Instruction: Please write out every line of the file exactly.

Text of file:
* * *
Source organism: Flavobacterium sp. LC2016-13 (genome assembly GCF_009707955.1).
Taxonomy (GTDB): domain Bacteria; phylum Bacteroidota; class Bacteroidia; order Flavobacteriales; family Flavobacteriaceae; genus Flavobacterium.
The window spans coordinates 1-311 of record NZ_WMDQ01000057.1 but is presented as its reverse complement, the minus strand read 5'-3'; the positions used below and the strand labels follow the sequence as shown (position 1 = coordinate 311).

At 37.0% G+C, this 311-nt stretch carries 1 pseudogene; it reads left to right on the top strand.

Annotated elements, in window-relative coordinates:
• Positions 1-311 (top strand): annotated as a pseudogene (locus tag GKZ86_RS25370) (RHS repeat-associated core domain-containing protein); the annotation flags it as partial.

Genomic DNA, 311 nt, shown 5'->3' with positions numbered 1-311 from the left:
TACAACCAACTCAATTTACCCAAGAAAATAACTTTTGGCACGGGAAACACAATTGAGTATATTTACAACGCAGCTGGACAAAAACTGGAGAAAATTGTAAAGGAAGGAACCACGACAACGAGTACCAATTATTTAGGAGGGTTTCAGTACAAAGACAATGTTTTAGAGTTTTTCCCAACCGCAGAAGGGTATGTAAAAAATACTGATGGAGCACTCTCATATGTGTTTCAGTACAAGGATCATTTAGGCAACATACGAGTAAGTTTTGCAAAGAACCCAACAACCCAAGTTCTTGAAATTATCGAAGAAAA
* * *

Source organism: Flavobacterium sp. LC2016-13 (genome assembly GCF_009707955.1).
Taxonomy (GTDB): domain Bacteria; phylum Bacteroidota; class Bacteroidia; order Flavobacteriales; family Flavobacteriaceae; genus Flavobacterium.
The window spans coordinates 1-311 of record NZ_WMDQ01000057.1 but is presented as its reverse complement, the minus strand read 5'-3'; the positions used below and the strand labels follow the sequence as shown (position 1 = coordinate 311).

At 37.0% G+C, this 311-nt stretch carries 1 pseudogene; it reads left to right on the top strand.

Annotated elements, in window-relative coordinates:
• Positions 1-311 (top strand): annotated as a pseudogene (locus tag GKZ86_RS25370) (RHS repeat-associated core domain-containing protein); the annotation flags it as partial.

Genomic DNA, 311 nt, shown 5'->3' with positions numbered 1-311 from the left:
TACAACCAACTCAATTTACCCAAGAAAATAACTTTTGGCACGGGAAACACAATTGAGTATATTTACAACGCAGCTGGACAAAAACTGGAGAAAATTGTAAAGGAAGGAACCACGACAACGAGTACCAATTATTTAGGAGGGTTTCAGTACAAAGACAATGTTTTAGAGTTTTTCCCAACCGCAGAAGGGTATGTAAAAAATACTGATGGAGCACTCTCATATGTGTTTCAGTACAAGGATCATTTAGGCAACATACGAGTAAGTTTTGCAAAGAACCCAACAACCCAAGTTCTTGAAATTATCGAAGAAAA